HCFA granted Medicare reimbursement anywayThe Office of Health Technology Assessment displayed lukewarmenthusiasm for cardiac PET imaging using rubidium-82 in a studythat formed the basis for Medicare reimbursement of the procedure,which began
The Office of Health Technology Assessment displayed lukewarmenthusiasm for cardiac PET imaging using rubidium-82 in a studythat formed the basis for Medicare reimbursement of the procedure,which began last March. The study states that rubidium PET maybe no more specific or sensitive than thallium SPECT in assessingmyocardial ischemia. The conclusion is surprising in light ofthe decision by the Health Care Financing Administration to reimbursefor rubidium-82 studies (SCAN 4/12/95).
"Despite this evaluation, HCFA decided to go ahead andapprove it,"said Dr. Steven Larson, president of the Institutefor Clinical PET and chief of nuclear medicine services at MemorialSloan-Kettering Cancer Center in New York City.
The public release of the report, which was submitted to HCFAmore than a year ago, provides a less-than-flattering window intothe decision-making process at the agency, which manages the Medicareprogram. In this case, HCFA required the generation of a technicalreport before it would grant Medicare reimbursement, then heldoff on a decision for nine months after the report was submitted(SCAN 9/14/94). In the end, the agency put little stock in thereport's conclusions.
Even so, this case study of the decision making that surroundedthe rubidium-82 issue is encouraging. Larson suggests that HCFAattempts to look at various sides of the issue and in the endemphasizes the judgment of individual physicians more than anysingle technical report.
"I think (OHTA) is trying to do its job and does the bestit can," Larson said. "But it is confining itself strictlyto the literature. There is additional information available fordecisions, such as the one HCFA made, that I think bears on thispoint."
In its report, OHTA concluded that while both SPECT thalliumand rubidium-82 PET appear to be useful for evaluating myocardialischemia and for making further management and therapeutic decisionsregarding cardiac patients, there was insufficient evidence inthe peer-reviewed literature to determine whether one method wasany more specific or sensitive than the other.
The reason is that published data about sensitivity and specificitywere inconsistent, according the author of the report, Dr. StevenHotta, a pediatrician with a Ph.D. in biochemistry.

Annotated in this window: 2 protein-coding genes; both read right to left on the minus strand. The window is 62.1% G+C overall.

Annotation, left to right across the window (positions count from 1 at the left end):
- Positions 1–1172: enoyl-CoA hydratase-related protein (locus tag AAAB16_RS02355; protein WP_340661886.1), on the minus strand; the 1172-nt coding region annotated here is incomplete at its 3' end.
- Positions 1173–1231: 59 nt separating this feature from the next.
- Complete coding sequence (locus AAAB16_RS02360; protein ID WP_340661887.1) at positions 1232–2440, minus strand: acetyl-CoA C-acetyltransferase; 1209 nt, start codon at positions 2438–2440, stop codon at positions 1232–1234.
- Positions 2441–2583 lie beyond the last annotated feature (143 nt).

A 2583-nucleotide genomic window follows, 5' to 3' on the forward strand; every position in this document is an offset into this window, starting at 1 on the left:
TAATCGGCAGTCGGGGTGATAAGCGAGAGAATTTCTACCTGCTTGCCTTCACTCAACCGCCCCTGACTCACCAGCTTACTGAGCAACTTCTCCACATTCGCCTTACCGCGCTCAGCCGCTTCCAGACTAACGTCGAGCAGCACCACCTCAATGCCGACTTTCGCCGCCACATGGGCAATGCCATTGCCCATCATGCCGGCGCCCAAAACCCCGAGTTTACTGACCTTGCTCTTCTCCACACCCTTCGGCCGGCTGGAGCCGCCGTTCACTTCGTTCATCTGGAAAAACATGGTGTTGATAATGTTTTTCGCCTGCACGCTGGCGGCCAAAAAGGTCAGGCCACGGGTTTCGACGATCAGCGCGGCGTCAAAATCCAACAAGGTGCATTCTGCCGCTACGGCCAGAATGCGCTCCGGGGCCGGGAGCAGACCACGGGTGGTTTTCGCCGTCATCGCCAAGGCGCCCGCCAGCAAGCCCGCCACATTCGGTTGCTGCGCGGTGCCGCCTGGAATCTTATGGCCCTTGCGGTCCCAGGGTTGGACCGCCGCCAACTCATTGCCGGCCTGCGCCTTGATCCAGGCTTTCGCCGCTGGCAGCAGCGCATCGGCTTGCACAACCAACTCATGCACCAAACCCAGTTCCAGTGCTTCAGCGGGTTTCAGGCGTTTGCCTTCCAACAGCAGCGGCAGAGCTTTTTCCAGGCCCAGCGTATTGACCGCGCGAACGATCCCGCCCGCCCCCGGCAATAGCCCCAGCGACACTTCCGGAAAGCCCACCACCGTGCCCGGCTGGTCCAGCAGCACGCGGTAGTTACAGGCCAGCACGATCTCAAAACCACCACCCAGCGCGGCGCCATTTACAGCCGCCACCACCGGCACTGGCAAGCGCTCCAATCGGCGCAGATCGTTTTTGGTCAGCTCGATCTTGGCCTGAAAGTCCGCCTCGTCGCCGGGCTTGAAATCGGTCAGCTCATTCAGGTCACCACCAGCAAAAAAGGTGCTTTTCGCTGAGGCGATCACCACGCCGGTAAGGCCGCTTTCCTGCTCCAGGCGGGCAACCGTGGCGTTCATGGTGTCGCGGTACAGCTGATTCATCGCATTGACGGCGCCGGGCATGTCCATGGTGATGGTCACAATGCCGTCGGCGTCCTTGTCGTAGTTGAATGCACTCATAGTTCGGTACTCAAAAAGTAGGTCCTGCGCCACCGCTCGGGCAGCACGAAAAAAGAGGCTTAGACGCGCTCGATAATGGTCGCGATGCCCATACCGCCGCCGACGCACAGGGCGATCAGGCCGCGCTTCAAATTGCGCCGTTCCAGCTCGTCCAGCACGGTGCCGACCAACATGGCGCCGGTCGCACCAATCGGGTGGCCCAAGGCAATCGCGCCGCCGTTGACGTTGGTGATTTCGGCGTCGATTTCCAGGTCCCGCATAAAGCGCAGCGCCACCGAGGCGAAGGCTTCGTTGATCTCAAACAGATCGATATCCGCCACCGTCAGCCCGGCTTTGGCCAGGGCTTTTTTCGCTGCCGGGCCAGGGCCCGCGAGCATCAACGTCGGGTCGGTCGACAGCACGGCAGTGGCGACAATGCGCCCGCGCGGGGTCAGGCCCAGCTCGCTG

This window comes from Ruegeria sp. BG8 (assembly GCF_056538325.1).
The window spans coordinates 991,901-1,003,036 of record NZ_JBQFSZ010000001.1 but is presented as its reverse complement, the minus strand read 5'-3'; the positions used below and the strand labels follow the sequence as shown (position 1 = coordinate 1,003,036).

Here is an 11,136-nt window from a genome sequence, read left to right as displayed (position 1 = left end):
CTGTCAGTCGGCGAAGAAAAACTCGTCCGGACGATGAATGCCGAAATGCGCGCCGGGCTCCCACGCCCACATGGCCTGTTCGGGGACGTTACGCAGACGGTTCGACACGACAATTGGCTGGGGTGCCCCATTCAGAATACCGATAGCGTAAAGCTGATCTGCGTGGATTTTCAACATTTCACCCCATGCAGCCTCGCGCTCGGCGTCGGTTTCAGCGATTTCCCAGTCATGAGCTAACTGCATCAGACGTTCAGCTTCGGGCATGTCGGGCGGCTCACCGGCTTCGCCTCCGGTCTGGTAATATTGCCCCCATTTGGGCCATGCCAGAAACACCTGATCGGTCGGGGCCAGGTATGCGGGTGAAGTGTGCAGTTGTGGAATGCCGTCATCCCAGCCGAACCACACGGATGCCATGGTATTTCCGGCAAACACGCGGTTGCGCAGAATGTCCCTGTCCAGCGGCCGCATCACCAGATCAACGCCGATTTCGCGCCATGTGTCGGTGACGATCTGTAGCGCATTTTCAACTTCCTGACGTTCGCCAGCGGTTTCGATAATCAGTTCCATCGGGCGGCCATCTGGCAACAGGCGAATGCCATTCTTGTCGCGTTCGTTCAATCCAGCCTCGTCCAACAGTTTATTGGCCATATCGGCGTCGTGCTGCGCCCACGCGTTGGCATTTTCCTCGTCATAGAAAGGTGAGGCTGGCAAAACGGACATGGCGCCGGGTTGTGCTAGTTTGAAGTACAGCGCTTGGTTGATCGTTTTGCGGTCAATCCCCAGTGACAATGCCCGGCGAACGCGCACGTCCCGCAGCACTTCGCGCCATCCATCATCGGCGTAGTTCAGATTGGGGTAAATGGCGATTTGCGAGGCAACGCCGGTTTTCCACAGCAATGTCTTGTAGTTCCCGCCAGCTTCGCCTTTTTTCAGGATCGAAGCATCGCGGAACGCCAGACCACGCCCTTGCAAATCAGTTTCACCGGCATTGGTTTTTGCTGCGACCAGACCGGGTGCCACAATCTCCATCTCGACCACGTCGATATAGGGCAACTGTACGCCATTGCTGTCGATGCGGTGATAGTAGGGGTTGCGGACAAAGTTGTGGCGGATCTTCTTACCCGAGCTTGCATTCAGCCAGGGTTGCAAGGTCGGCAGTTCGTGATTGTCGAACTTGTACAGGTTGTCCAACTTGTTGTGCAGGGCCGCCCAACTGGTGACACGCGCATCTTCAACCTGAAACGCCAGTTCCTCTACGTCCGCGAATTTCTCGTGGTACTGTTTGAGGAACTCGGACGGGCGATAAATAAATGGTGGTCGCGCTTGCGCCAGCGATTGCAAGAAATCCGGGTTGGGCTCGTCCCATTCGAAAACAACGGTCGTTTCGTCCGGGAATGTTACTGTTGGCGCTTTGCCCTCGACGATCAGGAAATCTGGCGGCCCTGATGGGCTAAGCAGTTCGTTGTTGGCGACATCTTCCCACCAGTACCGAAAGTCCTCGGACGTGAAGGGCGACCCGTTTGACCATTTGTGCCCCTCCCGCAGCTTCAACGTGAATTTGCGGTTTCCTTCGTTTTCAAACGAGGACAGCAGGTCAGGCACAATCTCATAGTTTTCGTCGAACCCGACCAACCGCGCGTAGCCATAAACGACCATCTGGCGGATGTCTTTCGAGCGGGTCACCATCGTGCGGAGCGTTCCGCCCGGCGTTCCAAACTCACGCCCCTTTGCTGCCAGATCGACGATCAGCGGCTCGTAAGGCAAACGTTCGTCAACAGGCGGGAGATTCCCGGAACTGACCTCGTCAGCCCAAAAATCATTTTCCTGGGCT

"You can get a preference for one or the other,"Hotta said. "What I was trying to show was that there isa tremendous amount of overlap."
Hotta compiled a table of nine studies with thallium SPECTsensitivity ranging from 76% to 95% and specificity ranging from44% to 94%. Rubidium PET sensitivity ranged from 76% to 95% andspecificity from 86% to 100%.
On the positive side, OHTA concluded that the image of cardiacperfusion produced with rubidium is clearer than SPECT imagesmade using thallium, due to the higher pixel counts and correctionsfor attenuation possible with PET as opposed to SPECT. It wasnot clear, however, whether the improved images had any diagnosticsignificance.
In the end, Hotta concluded that "All three methods --planar thallium scintigraphy, thallium SPECT and rubidium PET-- may be used to evaluate myocardial perfusion noninvasivelyin most patients who are referred to a cardiac center."
Hotta was, however, able to compare the costs of cardiac diagnostics.Planar thallium scintigraphy cost $700 to $900; thallium SPECT,$1100 to $1400; and rubidium PET $1000 to $2800. The differencein costs apparently was factored into HCFA's decision regardingthe reimbursement rate for rubidium PET, which itself has beensomewhat controversial due to PET's higher cost.
"If you look at the reimbursement policy that HCFA hasput forth, the cost (for rubidium PET) to the system (federalgovernment) is equivalent to SPECT," Hotta said.
In today's health-care environment, cost concerns are inescapable.And release of the report to the general public and physiciancommunity brings into question the credibility of rubidium-82PET at a time when referring physicians are sensitive to the needto be conservative in their diagnostic prescription. But the ICP'sLarson is not concerned.
"Over time the diagnostic tests that last are the onesthat are most cost-effective," Larson said. "Many timesthallium will be used; in other instances rubidium will answerthe question better. Physicians are in the best situation to makethis sort of judgment."